Example 1. Pre-Operative Routines–In 1989, SBU published their report examining "routine" pre-operative chest X-rays, laboratory tests and EKG’s as a norm. Their scientific findings revealed no health care benefit to this practice or protocol. Testing should be done if clinically appropriate. With proper dissemination of their findings, the Swedish physicians, and then those in other countries, abandoned the routine ordering of multiple pre-op tests, reducing costs.

Example 2. Back Pain and Neck Pain–SBU just completed a 13 person, five-year technology assessment on Back Pain and Neck Pain. It included a metanalysis of over 2,000 references in the literature with nearly 1,000 clinical trials. Their two-volume report will be published in English in late 2000.

The first Back Pain and Neck Pain volume addresses how one’s work situation and social, psychological and individual factors can influence back pain. It also discusses what is known about the origins of pain, the potential for preventing back and neck pain and how often they appear in different populations and age groups.

The second volume presents scientific facts on the results of conservative, surgical and psychological treatment methods and their cost effectiveness. The reports are now being distributed throughout Sweden. SBU leaves it up to others in their national health system (such as physicians and health authorities) to use the evidence from such research as they deem appropriate. It may or may not shock you to hear that in the SBU review of the treatment of either acute or chronic neck pain, only a few studies had any scientific quality.

SBU published an excellent summary booklet. The two-page listing in their booklet in which they noted the common treatments for both chronic and acute back and neck pain deserves particular attention. They make declarations based on their search for evidence as to whether or not each treatment listed was backed by strong, limited and moderate– or no scientific information. For some treatments they even declared that there was evidence against its use.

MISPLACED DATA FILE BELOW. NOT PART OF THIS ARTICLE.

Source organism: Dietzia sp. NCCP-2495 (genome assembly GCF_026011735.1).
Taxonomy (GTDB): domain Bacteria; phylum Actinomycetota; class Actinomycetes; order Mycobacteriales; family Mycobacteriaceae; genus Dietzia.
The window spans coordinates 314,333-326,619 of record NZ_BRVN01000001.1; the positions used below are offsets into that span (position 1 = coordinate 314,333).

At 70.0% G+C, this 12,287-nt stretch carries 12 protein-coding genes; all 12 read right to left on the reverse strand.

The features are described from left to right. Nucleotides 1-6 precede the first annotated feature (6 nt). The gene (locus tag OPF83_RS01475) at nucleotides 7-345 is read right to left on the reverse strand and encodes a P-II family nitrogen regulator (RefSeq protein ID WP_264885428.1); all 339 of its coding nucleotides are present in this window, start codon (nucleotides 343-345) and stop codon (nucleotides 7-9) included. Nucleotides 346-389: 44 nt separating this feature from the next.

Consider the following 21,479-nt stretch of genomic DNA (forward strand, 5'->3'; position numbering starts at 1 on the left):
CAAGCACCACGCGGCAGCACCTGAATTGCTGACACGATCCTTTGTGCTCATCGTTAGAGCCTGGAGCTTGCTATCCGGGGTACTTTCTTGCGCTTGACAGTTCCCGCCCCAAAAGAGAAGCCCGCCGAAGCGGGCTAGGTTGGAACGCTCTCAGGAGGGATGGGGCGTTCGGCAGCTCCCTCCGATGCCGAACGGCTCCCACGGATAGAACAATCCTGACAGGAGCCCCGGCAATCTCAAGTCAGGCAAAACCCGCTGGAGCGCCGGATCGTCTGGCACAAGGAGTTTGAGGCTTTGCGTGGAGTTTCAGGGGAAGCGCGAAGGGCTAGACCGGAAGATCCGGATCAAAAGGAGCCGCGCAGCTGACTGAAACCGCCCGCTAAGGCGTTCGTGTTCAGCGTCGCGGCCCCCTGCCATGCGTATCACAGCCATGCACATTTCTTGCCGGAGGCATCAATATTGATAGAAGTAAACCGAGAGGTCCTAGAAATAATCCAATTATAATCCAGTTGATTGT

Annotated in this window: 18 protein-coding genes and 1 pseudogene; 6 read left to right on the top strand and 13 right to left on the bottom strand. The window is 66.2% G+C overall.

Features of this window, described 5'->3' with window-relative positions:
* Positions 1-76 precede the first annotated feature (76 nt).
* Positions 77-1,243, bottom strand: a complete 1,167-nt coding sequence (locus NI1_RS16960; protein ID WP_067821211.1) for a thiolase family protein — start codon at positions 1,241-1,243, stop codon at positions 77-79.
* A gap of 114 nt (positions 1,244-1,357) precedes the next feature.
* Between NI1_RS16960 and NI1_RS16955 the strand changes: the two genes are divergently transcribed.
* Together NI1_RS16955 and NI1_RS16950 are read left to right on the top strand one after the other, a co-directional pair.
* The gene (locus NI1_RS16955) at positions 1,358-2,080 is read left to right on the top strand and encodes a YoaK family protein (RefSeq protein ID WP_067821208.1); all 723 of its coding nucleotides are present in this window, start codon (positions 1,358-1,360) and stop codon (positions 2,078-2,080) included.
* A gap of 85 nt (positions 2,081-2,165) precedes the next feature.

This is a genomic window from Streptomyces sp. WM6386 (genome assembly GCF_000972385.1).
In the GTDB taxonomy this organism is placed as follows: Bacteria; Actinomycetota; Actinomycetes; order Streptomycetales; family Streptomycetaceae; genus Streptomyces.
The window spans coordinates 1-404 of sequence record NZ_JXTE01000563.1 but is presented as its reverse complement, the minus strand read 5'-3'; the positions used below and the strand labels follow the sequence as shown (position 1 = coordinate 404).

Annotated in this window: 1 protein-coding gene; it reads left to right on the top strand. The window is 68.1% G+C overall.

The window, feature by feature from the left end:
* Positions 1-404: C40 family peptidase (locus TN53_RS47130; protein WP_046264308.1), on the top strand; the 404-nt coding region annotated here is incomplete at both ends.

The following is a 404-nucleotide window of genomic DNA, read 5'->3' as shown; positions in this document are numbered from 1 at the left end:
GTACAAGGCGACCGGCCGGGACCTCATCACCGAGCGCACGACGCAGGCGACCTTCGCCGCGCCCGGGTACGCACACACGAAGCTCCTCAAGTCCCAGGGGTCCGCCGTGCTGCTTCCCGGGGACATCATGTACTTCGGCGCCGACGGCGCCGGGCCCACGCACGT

It turns out that most of the treatments for these conditions have minimal to no supporting scientific evidence. Examples include: no evidence to support the treatment of acute or chronic low back pain with ultrasound and no evidence to prescribe acupuncture for acute back or neck pain.

In the U.S., HTA has had a great influence in the pharmaceutical industry with assessments performed internally or through private technology assessment firms. There is also the Agency for Healthcare Research and Quality (AHRQ) and its division called the Center for Practice and Technology Assessment (CPTA). As a part of the U.S. Department of Health and Human Services, there are four programmatic activities.

  1. Evidence-Based Practice Centers (EPC’s)–12 in the U.S. that develop evidence reports and technology assessments on clinical topics for the Medicare and Medicaid populations.
  2. National Guidelines Clearinghouse (NGC)–a public/private collaboration, which is a comprehensive Internet-based source for clinical practice guidelines (www.guideline.gov).
  3. U.S. Preventive Services Task Force (USPSTF) –Its mission is to evaluate the scientific evidence for effectiveness of a range of clinical preventive services.
  4. Research and Evaluation–To oversee research grants that deal with methodologies used in HTA as well as how to implement the results in the clinical setting.

The Academy has supported and participated in HTA for many years. The time-consuming and expensive (and excellent) work on treatment outcomes measurement, musculoskeletal care guidelines and the recent efforts on the burden of disease for musculoskeletal conditions are key examples.

With globalization and the Internet, many of the barriers and borders that separated our health care delivery systems are fading. The future of Health Technology Assessment is bright and its influence upon you and your treatment of patients will only grow–and it should.

James S. Breivis, MD, is a consultant on the Biomedical Engineering Committee.